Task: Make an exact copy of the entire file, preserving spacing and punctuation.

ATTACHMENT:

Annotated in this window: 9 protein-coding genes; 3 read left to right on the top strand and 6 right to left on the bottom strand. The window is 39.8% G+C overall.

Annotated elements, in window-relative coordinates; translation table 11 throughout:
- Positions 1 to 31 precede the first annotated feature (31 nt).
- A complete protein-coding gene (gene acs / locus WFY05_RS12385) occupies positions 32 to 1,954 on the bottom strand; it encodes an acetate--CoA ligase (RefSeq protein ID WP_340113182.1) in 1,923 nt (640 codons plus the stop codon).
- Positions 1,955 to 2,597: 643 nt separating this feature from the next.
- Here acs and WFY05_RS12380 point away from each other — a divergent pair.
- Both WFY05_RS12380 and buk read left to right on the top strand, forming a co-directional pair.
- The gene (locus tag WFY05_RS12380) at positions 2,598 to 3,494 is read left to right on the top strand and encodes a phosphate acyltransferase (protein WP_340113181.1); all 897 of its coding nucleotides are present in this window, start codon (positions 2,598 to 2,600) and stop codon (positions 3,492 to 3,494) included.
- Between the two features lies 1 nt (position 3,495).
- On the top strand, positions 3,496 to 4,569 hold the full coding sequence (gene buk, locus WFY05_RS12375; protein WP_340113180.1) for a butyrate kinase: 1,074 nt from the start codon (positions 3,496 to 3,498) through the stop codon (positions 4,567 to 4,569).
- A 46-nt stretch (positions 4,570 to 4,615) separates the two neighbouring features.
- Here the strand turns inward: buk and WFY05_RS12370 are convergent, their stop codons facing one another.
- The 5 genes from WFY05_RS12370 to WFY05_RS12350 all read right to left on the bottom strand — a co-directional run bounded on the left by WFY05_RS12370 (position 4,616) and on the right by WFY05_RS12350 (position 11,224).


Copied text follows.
Annotated in this window: 9 protein-coding genes; 3 read left to right on the top strand and 6 right to left on the bottom strand. The window is 39.8% G+C overall.

Annotated elements, in window-relative coordinates; translation table 11 throughout:
- Positions 1 to 31 precede the first annotated feature (31 nt).
- A complete protein-coding gene (gene acs / locus WFY05_RS12385) occupies positions 32 to 1,954 on the bottom strand; it encodes an acetate--CoA ligase (RefSeq protein ID WP_340113182.1) in 1,923 nt (640 codons plus the stop codon).
- Positions 1,955 to 2,597: 643 nt separating this feature from the next.
- Here acs and WFY05_RS12380 point away from each other — a divergent pair.
- Both WFY05_RS12380 and buk read left to right on the top strand, forming a co-directional pair.
- The gene (locus tag WFY05_RS12380) at positions 2,598 to 3,494 is read left to right on the top strand and encodes a phosphate acyltransferase (protein WP_340113181.1); all 897 of its coding nucleotides are present in this window, start codon (positions 2,598 to 2,600) and stop codon (positions 3,492 to 3,494) included.
- Between the two features lies 1 nt (position 3,495).
- On the top strand, positions 3,496 to 4,569 hold the full coding sequence (gene buk, locus WFY05_RS12375; protein WP_340113180.1) for a butyrate kinase: 1,074 nt from the start codon (positions 3,496 to 3,498) through the stop codon (positions 4,567 to 4,569).
- A 46-nt stretch (positions 4,570 to 4,615) separates the two neighbouring features.
- Here the strand turns inward: buk and WFY05_RS12370 are convergent, their stop codons facing one another.
- The 5 genes from WFY05_RS12370 to WFY05_RS12350 all read right to left on the bottom strand — a co-directional run bounded on the left by WFY05_RS12370 (position 4,616) and on the right by WFY05_RS12350 (position 11,224).